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Social Media Can Move Israel-Gaza Mountain

Global citizens -- journalists, women, youth -- can use social media to move Middle East leaders from intransigence to compromise, to effect long-term peace.

The crisis in Gaza and Israel, like other global crises, continues because of the lack of will to solve the problems. I’m no expert but I am a caring, thoughtful observer, and these are my thoughts, simplistic though they may be. Perhaps they may serve as a starting point for effective actions. As the situation evolves, some of the facts here may have changed when you read this, but the central point remains.

ESSENCE OF THE PROBLEM

Leaders impose impossible situations that evoke violent reactions. Then they make intransigent demands that all their conditions be met in order to form peace or even a ceasefire, despite the suffering of people who elected them.

U.S. SUPPORT

No one stands to gain in the immediate future, except the war industry. Money fuels this conflict. According to at least one report, the United States (you and I) pours billions in direct and indirect aid into Israel every year and has supported Israel unequivocally for decades - no matter what they do. Reasons for this are simply unfathomable to me and to others.

Today, Prime Minister Netanyahu said no short-term agreement would be possible without a long-term agreement. Obviously, that will not be immediately forthcoming, so they feel justified in continuing to pound Gaza, which they have occupied for years.

The Gazans feel justified in firing rockets at Israel because they are frustrated, fearful and angry. Hamas drives the Gazan side - with complications. The Gazan people lawfully elected Hamas, so they are a legitimate presence there, but apparently Hamas oppresses the local citizens as well. Gazans fire rockets at Israel, thereby indirectly provoking and prolonging Israeli reprisals.

The most horrific victimization of all this is the youth because this is not only their Today, but their Tomorrow as well.

Despite Secretary Clinton’s efforts at cross-diplomacy, results may not change, at least not long-term. Netanyahu demands a long-term solution before a truce. Hamas, apparently, says Israel is not a legitimate state; their heels are dug in, each side saying all of their demands must be met so solutions are not possible. 

Prime Minister Netanyahu is up for re-election in January of 2013. How will the Israelis speak on his actions?

Ironically, the war machine, while profitable for some, does not produce long-term prosperity. Peaceful, free environments can. Prosperous, free countries produce youth who can focus on education leading to other long-term investments for propelling the socioeconomic order along for the good of all.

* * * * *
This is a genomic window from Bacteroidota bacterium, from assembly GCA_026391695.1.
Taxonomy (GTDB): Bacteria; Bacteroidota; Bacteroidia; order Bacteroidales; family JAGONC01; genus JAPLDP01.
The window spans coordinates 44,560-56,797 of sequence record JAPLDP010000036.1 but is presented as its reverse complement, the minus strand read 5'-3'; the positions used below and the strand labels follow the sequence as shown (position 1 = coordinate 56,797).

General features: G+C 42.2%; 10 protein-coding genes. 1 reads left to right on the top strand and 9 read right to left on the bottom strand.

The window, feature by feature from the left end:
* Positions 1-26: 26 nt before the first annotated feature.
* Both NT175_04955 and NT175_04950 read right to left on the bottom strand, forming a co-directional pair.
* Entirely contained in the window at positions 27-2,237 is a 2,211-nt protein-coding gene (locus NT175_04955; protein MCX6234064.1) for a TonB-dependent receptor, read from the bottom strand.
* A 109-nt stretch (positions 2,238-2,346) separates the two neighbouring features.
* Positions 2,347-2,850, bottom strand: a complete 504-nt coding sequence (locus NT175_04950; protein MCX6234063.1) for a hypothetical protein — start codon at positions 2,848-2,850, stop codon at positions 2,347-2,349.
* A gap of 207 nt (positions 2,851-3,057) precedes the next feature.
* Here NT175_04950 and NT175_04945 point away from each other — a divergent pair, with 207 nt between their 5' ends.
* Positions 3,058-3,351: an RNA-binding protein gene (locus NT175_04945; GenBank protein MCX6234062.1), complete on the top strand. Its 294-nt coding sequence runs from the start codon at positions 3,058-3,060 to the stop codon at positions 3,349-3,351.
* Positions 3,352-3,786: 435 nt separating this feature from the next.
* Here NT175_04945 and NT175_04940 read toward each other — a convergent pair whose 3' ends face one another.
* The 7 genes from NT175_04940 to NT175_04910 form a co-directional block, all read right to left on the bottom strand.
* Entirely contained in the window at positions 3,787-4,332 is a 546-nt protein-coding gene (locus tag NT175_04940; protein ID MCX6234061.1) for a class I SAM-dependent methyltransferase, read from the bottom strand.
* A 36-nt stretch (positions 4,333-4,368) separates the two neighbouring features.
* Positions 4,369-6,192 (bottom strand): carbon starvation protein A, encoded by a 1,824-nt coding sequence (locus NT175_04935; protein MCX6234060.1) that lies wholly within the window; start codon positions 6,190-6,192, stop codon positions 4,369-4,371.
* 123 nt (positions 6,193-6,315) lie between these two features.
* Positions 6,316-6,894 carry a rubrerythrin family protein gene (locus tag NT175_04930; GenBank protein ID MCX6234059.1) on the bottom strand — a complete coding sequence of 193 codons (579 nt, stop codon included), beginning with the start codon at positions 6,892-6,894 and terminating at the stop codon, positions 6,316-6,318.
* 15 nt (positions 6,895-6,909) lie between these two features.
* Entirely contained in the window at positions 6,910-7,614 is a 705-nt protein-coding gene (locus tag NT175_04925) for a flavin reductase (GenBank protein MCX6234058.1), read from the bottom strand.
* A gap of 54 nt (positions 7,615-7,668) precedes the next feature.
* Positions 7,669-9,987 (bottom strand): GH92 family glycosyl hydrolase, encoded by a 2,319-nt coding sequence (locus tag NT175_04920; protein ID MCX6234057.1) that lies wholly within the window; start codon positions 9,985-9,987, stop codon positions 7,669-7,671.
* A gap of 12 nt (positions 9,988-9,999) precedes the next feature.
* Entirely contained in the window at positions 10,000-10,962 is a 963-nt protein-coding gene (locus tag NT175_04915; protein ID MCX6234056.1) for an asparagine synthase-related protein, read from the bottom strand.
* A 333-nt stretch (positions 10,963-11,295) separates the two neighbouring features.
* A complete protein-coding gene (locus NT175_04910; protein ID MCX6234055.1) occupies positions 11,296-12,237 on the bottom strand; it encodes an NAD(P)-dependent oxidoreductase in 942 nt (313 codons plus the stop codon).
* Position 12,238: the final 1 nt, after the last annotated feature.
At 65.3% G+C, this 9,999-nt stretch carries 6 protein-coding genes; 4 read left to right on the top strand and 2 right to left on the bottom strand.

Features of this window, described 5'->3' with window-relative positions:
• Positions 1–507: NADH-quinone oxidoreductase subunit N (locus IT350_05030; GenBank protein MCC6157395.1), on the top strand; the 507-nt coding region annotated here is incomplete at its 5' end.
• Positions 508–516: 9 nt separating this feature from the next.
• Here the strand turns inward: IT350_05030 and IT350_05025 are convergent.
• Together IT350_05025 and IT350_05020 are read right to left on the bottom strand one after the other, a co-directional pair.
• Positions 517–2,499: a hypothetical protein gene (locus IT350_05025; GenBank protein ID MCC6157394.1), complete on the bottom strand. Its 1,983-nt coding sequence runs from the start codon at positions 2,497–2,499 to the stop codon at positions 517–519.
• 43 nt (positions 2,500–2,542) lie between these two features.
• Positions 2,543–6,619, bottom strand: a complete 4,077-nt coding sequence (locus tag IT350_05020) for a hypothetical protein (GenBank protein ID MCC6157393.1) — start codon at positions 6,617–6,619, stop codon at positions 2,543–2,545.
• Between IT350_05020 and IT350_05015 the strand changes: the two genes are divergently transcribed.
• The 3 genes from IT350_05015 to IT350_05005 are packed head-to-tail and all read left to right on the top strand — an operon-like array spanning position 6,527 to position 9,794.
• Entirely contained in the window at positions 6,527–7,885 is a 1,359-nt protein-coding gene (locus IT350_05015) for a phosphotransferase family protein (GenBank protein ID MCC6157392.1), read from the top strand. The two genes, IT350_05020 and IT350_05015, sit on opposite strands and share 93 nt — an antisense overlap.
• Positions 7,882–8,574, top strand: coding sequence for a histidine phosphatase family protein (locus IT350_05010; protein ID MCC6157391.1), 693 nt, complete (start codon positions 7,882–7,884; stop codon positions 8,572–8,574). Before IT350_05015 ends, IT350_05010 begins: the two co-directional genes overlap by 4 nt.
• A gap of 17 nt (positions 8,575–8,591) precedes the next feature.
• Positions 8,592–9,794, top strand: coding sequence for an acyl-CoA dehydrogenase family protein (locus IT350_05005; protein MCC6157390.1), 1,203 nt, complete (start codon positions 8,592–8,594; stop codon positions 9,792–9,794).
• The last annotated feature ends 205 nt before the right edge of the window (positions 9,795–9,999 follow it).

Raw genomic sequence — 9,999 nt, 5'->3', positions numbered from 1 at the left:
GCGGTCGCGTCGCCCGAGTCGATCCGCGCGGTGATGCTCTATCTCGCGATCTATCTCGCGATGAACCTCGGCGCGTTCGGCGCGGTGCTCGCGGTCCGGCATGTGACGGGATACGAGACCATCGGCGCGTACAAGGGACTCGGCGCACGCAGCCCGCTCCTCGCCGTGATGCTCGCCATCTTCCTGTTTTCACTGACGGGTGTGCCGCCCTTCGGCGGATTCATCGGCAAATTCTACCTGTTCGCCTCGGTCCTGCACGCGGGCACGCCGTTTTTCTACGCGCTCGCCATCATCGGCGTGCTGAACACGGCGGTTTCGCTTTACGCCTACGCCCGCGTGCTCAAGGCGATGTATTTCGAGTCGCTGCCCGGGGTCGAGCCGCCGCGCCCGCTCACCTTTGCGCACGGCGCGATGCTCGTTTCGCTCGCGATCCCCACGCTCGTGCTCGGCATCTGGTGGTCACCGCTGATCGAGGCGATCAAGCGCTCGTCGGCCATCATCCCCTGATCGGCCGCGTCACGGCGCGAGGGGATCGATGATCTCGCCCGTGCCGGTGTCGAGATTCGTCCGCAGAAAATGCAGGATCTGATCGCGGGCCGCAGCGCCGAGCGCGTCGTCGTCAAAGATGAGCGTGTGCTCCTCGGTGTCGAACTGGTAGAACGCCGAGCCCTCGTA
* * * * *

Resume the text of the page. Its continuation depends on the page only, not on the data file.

Of course, it’s much more complicated than that - the complicated intertwining of mutual interest among disputing countries - the land issue, Iran’s part, Syria, Lebanon and Turkey - but today’s focus is on Gaza and Israel.

SOCIAL MEDIA

The essence of it all is self-interested intransigence of will, and that must be changed. People globally, using social media, can exert tremendous pressure to move the leaders toward peace, on economic, electoral and moral grounds.

It worked in the United States when, during the last four years, Republicans blocked every proposal of Pres. Obama, assuming they could later blame him for lack of progress. It backfired when, after a massive social media campaign, the American people re-elected Obama. Now GOP leaders say they are willing to cooperate.

Perhaps, the Gaza-Israel solution will come from youth who are not only technologically savvy, but also passionate about their present and future. They have written powerfully about their plight in Gaza. (Their language is strong; they are young and passionate.)

Women can also play a strong role, uniting on both sides, to pressure their men to do all in their power to effect peace - even if it’s only in the home, where influence begins. The Oscar-winning film “Some Mother’s Son” (1996) depicted growing understanding between mothers on both sides of the Northern Ireland conflict, now shakily resolved.

And look how women led in the Arab Spring! They were an unrelentiingly magnificent force for bringing about those ‘impossible’ changes leading to the toppling of leaders. 

While the powerful influence of youth and women can lead to loosening of intransigent will, perhaps the most powerful influence at this time is that of courageous journalists, who keep getting the message out despite the danger and uncertainty they face. Like Ayman Mohyeldin, who covers Gaza for NBC News, and Ahmed Shihab-Eldin , formerly with Al-Jazeera, who tirelessly keeps the message alive on HuffPost Live, Twitter and Facebook every single day.; citizen journalists like Emily Hauser, an Israeli Jew who tweets unrelentingly about the situation, and why she cannot support her government’s actions. These are only a few, but they do shine.

As citizen journalists, bloggers and other ordinary, caring people around the globe can also utilize social media to inform all involved government leaders that peace through compromise is the solution, and the time is NOW.

I’m on board; are you?

Other blogs by Molly Darden

This post is contributed by a community member. The views expressed in this blog are those of the author and do not necessarily reflect those of Patch Media Corporation. Everyone is welcome to submit a post to Patch. If you'd like to post a blog, go here to get started.

Terry Funderburke November 23, 2012 at 01:24 PM
Dear Ms/Mrs Darden, don't you think your conversion/reversion to the Muslim faith might be important to your readers so they have a better understanding of your point of view? Some of your writings appear to be carefully worded to avoid direct contradiction of Sharai Law.